Be Allergy Aware: Someone’s Life May Depend On It

be-allergy-aware-someones-life-may-depend-on-it_300Twelve million people in the U.S. have food allergies. For those who suffer mild to severe allergies, the holiday season can be especially troublesome at the office. Office parties and potlucks are a great time to connect with co-workers, but for the office member or two or three, with food allergies, they can create socially awkward — and potentially deadly — situations.

Food allergies vary greatly. Just as it’s impossible to prepare food that every person enjoys, it’s even harder to prepare a table of dishes that every person can eat safely. However, the one thing everyone can do is be allergy aware.

These tips may make your next holiday gathering safer and more enjoyable for all.

For allergy sufferers:

  1. Don’t be embarrassed to let your office mates know of your food allergy, especially during the holiday season when food is aplenty in most offices. The office manager may be relieved to know you didn’t partake of her prize-winning walnut fudge due to allergy rather than dislike.
  2. Never assume the cook is aware of every ingredient in a prepared dish. If your allergy is especially severe, that’s a chance you can never afford to take. Ultimately, your safety is your responsibility.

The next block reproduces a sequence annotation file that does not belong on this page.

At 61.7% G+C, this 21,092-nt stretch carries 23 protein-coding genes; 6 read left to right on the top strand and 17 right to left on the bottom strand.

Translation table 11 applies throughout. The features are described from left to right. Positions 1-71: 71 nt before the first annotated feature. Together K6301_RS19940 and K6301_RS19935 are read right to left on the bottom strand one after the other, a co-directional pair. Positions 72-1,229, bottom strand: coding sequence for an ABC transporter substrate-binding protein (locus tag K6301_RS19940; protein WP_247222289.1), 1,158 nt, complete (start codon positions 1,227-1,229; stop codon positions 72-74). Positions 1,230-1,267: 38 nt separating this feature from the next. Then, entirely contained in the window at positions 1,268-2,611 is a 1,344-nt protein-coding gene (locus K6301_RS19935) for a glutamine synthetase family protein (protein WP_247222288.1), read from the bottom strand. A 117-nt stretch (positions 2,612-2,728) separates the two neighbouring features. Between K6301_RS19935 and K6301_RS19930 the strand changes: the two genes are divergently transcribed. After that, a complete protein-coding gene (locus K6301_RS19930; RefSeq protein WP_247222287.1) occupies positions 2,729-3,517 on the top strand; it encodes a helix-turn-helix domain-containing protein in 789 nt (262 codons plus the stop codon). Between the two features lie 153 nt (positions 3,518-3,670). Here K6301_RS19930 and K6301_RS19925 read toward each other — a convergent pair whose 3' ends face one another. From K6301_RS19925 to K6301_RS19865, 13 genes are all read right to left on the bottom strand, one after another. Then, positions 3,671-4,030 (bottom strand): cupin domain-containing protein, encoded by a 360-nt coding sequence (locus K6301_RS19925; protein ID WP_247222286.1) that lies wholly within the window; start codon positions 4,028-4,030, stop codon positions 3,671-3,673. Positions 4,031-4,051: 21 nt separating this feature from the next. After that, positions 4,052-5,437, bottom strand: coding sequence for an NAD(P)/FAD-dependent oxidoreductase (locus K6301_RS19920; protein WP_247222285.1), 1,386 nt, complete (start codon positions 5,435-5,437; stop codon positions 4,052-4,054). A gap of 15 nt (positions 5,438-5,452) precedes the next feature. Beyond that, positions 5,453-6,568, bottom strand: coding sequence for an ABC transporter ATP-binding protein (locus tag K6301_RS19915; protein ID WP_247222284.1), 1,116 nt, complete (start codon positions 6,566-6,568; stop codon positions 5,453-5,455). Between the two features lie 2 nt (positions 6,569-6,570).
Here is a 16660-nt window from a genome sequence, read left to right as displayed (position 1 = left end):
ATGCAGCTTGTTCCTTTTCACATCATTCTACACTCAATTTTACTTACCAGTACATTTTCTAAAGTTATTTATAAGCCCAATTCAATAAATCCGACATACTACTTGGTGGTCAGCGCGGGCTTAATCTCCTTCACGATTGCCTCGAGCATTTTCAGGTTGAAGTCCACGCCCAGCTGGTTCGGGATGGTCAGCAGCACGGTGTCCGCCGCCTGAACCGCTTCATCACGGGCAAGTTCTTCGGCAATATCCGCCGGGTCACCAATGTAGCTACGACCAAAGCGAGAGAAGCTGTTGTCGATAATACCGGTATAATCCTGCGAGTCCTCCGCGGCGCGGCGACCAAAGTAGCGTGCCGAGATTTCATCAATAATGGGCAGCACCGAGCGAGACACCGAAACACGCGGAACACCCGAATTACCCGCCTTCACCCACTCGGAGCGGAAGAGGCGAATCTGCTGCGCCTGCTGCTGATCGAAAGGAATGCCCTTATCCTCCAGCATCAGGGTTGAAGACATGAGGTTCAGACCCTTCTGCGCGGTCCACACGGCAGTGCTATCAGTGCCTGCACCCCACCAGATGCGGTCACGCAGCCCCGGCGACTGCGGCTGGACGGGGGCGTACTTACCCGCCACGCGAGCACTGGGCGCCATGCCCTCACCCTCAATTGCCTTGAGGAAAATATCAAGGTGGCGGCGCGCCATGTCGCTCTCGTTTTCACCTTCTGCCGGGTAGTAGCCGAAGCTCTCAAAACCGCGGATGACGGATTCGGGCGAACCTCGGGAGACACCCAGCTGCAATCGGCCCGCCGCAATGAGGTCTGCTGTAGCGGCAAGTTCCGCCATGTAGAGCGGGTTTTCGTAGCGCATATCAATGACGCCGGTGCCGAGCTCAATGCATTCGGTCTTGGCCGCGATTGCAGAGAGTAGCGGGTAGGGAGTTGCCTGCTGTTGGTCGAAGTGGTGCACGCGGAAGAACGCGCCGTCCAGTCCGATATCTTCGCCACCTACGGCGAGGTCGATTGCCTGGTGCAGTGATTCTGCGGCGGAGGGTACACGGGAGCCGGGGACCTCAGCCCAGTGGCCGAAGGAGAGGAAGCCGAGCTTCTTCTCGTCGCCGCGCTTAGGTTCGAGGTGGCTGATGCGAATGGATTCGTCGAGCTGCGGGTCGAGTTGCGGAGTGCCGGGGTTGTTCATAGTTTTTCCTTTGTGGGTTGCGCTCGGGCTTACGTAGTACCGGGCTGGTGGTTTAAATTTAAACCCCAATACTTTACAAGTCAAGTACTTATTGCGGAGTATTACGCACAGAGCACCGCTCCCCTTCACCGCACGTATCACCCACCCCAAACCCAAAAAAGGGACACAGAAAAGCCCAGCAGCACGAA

3. If you’re invited to a prepared feast, never feel uncomfortable about letting the host know you have special dietary needs. They may desire to make a dish especially suited to your needs. Or you may offer to bring something you know you can eat without concern while introducing others to something they may never have tried before.

For office mates of allergy sufferers:

  1. Be considerate of others’ food allergies if you are aware of them. Break out of the mold and try a new recipe that could help make your co-worker feel less conspicuous and able to put more food on his plate at your gathering.
  2. During an office meal, don’t put co-workers on the spot about what is or isn’t on their plates. Most people with food allergies have had them since childhood and usually don’t enjoy being singled out.
  3. If a co-worker with a food allergy brings a specially prepared dish (free of his allergen), try it! If he didn’t want to contribute to the food festivities, he would have brought only  a single-serve helping.

For more information about planning special meals and events, look here.

Bon appetit!


Kellye Copas

By Kellye Copas

Staff writer Kellye Copas has several years experience writing for the alternative health industry. Her background is in non-profit fundraising, copywriting and direct mail and web marketing.